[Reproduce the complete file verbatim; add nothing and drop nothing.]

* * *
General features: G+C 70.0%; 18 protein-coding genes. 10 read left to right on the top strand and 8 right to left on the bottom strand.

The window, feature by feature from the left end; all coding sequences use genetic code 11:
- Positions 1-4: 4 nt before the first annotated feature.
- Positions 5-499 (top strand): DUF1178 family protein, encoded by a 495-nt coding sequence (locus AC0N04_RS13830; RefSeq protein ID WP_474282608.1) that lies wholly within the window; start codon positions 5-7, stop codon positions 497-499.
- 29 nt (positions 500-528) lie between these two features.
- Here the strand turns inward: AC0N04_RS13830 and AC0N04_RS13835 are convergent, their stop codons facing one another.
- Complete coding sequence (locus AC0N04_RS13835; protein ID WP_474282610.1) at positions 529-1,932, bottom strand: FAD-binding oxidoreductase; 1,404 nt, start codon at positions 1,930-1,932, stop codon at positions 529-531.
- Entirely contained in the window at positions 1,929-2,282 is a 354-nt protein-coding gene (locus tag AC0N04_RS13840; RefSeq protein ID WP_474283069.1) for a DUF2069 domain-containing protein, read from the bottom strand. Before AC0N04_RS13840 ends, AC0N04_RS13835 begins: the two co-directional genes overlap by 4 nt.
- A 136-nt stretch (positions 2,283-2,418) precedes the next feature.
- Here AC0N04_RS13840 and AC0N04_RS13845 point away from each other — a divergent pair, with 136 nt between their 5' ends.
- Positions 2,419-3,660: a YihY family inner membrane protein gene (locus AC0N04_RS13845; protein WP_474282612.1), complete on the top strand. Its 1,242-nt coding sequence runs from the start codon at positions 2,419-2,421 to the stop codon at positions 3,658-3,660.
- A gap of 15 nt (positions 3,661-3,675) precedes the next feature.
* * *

General features: G+C 70.0%; 18 protein-coding genes. 10 read left to right on the top strand and 8 right to left on the bottom strand.

The window, feature by feature from the left end; all coding sequences use genetic code 11:
- Positions 1-4: 4 nt before the first annotated feature.
- Positions 5-499 (top strand): DUF1178 family protein, encoded by a 495-nt coding sequence (locus AC0N04_RS13830; RefSeq protein ID WP_474282608.1) that lies wholly within the window; start codon positions 5-7, stop codon positions 497-499.
- 29 nt (positions 500-528) lie between these two features.
- Here the strand turns inward: AC0N04_RS13830 and AC0N04_RS13835 are convergent, their stop codons facing one another.
- Complete coding sequence (locus AC0N04_RS13835; protein ID WP_474282610.1) at positions 529-1,932, bottom strand: FAD-binding oxidoreductase; 1,404 nt, start codon at positions 1,930-1,932, stop codon at positions 529-531.
- Entirely contained in the window at positions 1,929-2,282 is a 354-nt protein-coding gene (locus tag AC0N04_RS13840; RefSeq protein ID WP_474283069.1) for a DUF2069 domain-containing protein, read from the bottom strand. Before AC0N04_RS13840 ends, AC0N04_RS13835 begins: the two co-directional genes overlap by 4 nt.
- A 136-nt stretch (positions 2,283-2,418) precedes the next feature.
- Here AC0N04_RS13840 and AC0N04_RS13845 point away from each other — a divergent pair, with 136 nt between their 5' ends.
- Positions 2,419-3,660: a YihY family inner membrane protein gene (locus AC0N04_RS13845; protein WP_474282612.1), complete on the top strand. Its 1,242-nt coding sequence runs from the start codon at positions 2,419-2,421 to the stop codon at positions 3,658-3,660.
- A gap of 15 nt (positions 3,661-3,675) precedes the next feature.